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On this day in Lewis & Clark history...

The Expedition paddles up the Columbia River reaching Deer Island. They purchase a large sturgeon from some Indians that have been following them. Lewis describes the local flora and fauna and adds 2 plants to his herbarium.

at 10 A. M. we arrived at two houses of this nation on the Stard. side where we halted for breakfast. here we overtook our hunters, they had killed nothing. the natives appeared extreemly hospitable, gave us dryed Anchovies, Sturgeon, wappetoe, quamash, and a speceis of small white tuberous roots about 2 inches in length and as thick as a man's finger;

Meriwether Lewis

Coffin rock

Historic painting of the Columbia River at Longview, Washington and Ranier, Oregon

Painting by Paul Kane based on sketches made in 1847.

these [camas root] are eaten raw, are crisp, milkey, and agreeably flavored.
the night as well as the day proved cold wet and excessively disagreeable.

Meriwether Lewis

Camas bulb, Camassia quamash

White tuber that looks like a small onion

the night as well as the day proved cold wet and excessively disagreeable.

Meriwether Lewis

This morning early it commenced raining, which continued during the whole of this day.

Joseph Whitehouse

Pond near Goble, Oregon

Swampy pond on a wet, March day

these people are said to be numerous.
in their dress, habits, manners and language they differ but little from the Clatsops Chinnooks &c.
they have latterly been at war with Chinnooks but peace is said now to be restored between them, but their intercourse is not yet resumed.
no Chinnooks come above the marshey islands nor do the Skillutes visit the mouth of the Columbia.
the Clatsops, Cathlahmahs and Wackkiacums are the carriers between these nations being in alliance with both.

Meriwether Lewis

Cowlitz woman and baby

Historic painting of a cowlitz woman and baby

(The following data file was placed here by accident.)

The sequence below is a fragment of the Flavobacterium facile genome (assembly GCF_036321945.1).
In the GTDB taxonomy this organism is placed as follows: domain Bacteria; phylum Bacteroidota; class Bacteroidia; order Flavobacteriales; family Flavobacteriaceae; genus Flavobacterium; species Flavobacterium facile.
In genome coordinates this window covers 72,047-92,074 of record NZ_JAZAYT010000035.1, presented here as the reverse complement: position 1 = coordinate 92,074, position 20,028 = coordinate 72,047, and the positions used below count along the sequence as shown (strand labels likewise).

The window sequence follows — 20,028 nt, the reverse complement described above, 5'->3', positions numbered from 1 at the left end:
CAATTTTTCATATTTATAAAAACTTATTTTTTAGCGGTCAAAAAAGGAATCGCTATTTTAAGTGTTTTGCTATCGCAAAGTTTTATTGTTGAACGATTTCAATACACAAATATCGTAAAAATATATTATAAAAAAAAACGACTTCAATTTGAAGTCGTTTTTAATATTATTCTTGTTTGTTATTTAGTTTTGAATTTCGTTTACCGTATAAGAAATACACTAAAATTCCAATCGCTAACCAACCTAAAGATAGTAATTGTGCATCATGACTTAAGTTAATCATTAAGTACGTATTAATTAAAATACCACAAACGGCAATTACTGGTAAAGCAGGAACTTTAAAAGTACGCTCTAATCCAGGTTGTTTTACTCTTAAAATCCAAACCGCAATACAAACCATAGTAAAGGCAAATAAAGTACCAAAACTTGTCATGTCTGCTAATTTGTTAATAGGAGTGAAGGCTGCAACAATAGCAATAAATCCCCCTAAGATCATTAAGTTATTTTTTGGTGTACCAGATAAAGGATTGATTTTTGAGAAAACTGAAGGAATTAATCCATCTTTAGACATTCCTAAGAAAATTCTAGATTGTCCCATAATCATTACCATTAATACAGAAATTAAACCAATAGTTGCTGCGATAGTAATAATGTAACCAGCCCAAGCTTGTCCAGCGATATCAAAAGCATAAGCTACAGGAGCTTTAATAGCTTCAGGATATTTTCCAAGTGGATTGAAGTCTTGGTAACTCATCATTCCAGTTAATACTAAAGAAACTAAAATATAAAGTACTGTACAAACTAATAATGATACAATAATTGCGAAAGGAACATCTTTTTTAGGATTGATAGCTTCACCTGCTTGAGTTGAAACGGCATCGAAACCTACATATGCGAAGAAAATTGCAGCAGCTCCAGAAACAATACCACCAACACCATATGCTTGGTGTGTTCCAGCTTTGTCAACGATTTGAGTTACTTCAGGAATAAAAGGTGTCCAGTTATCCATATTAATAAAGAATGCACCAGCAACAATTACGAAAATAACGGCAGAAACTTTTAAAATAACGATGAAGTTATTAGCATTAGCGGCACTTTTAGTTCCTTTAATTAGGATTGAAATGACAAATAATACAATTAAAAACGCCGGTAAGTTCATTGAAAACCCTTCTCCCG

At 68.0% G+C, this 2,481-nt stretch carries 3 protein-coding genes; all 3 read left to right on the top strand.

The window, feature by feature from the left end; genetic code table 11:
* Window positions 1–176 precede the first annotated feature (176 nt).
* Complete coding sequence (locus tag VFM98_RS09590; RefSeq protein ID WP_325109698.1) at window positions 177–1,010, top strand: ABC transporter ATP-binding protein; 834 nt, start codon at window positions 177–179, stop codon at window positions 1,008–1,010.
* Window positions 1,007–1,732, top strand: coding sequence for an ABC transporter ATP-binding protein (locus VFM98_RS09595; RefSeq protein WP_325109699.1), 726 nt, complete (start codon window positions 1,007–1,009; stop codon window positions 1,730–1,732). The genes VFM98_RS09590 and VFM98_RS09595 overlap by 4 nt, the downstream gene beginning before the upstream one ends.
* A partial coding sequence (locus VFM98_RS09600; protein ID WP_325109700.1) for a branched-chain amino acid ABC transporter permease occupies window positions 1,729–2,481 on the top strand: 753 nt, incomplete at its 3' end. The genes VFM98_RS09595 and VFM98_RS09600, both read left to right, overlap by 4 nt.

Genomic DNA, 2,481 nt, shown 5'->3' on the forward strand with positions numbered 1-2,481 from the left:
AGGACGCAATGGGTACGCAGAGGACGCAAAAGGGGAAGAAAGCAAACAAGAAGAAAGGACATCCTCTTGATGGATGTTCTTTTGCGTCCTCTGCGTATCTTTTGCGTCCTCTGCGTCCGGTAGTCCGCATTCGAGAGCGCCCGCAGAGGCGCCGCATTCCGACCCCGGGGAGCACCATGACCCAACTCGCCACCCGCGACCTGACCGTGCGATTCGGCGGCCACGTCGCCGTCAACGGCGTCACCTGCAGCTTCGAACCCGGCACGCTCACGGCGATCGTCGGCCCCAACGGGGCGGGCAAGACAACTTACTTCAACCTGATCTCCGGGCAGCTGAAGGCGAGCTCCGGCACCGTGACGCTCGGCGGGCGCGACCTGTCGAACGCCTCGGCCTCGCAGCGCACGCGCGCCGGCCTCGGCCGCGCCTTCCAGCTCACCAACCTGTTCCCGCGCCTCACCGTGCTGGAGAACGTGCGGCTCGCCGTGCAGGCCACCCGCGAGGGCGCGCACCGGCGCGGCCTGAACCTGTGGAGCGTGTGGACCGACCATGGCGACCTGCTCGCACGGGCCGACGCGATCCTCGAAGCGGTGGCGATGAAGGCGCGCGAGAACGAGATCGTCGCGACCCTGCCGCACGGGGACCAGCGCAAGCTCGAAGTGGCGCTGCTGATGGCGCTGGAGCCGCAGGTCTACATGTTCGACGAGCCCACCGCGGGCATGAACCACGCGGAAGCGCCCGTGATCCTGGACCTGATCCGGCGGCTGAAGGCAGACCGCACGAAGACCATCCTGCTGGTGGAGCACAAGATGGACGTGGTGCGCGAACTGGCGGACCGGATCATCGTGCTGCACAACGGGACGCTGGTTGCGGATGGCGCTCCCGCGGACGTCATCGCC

Painting by Paul Kane based on sketches made in 1847.

saw the Cottonwood, sweet willow, oak, ash and the broad leafed ash, the growth which resembles the beach &c. these form the growth of the bottom lands

Meriwether Lewis

Pacific willow, salix lucida

Pacific Willow: small brush-like tree

Photo created by an employee of the U.S. Dept. of Agriculture.

the red flowering currant are in blume, this I take to be the same speceis I first saw in the Rocky Mountains

Clark or Lewis

Red flowering currant, Ribes sanguineum

Red flowers in front of drift log

Photo ©2009 Walter Sigmund. Permission via the GNU Free Documentation License.

waterfowl very scarce, a few Comorant, geese, and the redheaded fishing duck are all that are to be seen.

Meriwether Lewis

Female common merganser, Mergus merganser

Duck with gray body and a spikey, red hair doo

Photo ©Alan D. Wilson. Permission via the Creative Commons 2.5 License.

late in the evening we passed the place we Camped the 5th of Novr. and Encamped about 4 miles above at the Commencement of the Columbian Vally on the Stard. Side below Deer Island.

William Clark

Columbia River near Prescott, Oregon

Small inlet from a creek entering a large, calm river

Columbia. March 27th 1806.

Meriwether Lewis

Red currant, Ribes sanguineum

Budding Red currant sprig

Fruit like a Rasberry Columbia. March 27th 1806.

Meriwether Lewis

Salmonberry, Rubus spectabilis

Pink blossom on a blooming Salmonberry vine